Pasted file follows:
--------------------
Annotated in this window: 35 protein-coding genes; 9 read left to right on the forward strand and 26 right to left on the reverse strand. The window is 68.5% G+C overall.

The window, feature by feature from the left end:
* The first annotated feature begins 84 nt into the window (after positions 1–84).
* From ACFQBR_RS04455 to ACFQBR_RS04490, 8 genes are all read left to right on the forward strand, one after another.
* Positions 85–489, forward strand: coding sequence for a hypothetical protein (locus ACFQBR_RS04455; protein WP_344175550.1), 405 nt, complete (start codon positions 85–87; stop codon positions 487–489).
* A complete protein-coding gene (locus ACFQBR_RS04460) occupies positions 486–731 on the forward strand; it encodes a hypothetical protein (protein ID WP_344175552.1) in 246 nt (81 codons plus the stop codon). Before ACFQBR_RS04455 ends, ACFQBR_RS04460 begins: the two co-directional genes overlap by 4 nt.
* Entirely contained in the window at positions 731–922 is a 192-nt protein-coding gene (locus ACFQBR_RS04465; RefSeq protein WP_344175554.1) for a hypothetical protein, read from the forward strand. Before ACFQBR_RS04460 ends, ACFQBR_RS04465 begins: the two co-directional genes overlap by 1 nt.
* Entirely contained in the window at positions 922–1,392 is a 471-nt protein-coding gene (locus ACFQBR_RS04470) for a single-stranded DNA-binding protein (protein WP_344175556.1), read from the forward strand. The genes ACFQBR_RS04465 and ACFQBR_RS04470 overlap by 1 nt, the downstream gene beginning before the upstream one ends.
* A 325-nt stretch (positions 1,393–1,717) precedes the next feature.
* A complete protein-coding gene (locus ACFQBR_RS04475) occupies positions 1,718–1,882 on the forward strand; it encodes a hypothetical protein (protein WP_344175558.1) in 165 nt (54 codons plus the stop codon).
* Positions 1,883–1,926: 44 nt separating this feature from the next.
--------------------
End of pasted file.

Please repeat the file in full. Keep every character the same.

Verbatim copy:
Annotated in this window: 35 protein-coding genes; 9 read left to right on the forward strand and 26 right to left on the reverse strand. The window is 68.5% G+C overall.

The window, feature by feature from the left end:
* The first annotated feature begins 84 nt into the window (after positions 1–84).
* From ACFQBR_RS04455 to ACFQBR_RS04490, 8 genes are all read left to right on the forward strand, one after another.
* Positions 85–489, forward strand: coding sequence for a hypothetical protein (locus ACFQBR_RS04455; protein WP_344175550.1), 405 nt, complete (start codon positions 85–87; stop codon positions 487–489).
* A complete protein-coding gene (locus ACFQBR_RS04460) occupies positions 486–731 on the forward strand; it encodes a hypothetical protein (protein ID WP_344175552.1) in 246 nt (81 codons plus the stop codon). Before ACFQBR_RS04455 ends, ACFQBR_RS04460 begins: the two co-directional genes overlap by 4 nt.
* Entirely contained in the window at positions 731–922 is a 192-nt protein-coding gene (locus ACFQBR_RS04465; RefSeq protein WP_344175554.1) for a hypothetical protein, read from the forward strand. Before ACFQBR_RS04460 ends, ACFQBR_RS04465 begins: the two co-directional genes overlap by 1 nt.
* Entirely contained in the window at positions 922–1,392 is a 471-nt protein-coding gene (locus ACFQBR_RS04470) for a single-stranded DNA-binding protein (protein WP_344175556.1), read from the forward strand. The genes ACFQBR_RS04465 and ACFQBR_RS04470 overlap by 1 nt, the downstream gene beginning before the upstream one ends.
* A 325-nt stretch (positions 1,393–1,717) precedes the next feature.
* A complete protein-coding gene (locus ACFQBR_RS04475) occupies positions 1,718–1,882 on the forward strand; it encodes a hypothetical protein (protein WP_344175558.1) in 165 nt (54 codons plus the stop codon).
* Positions 1,883–1,926: 44 nt separating this feature from the next.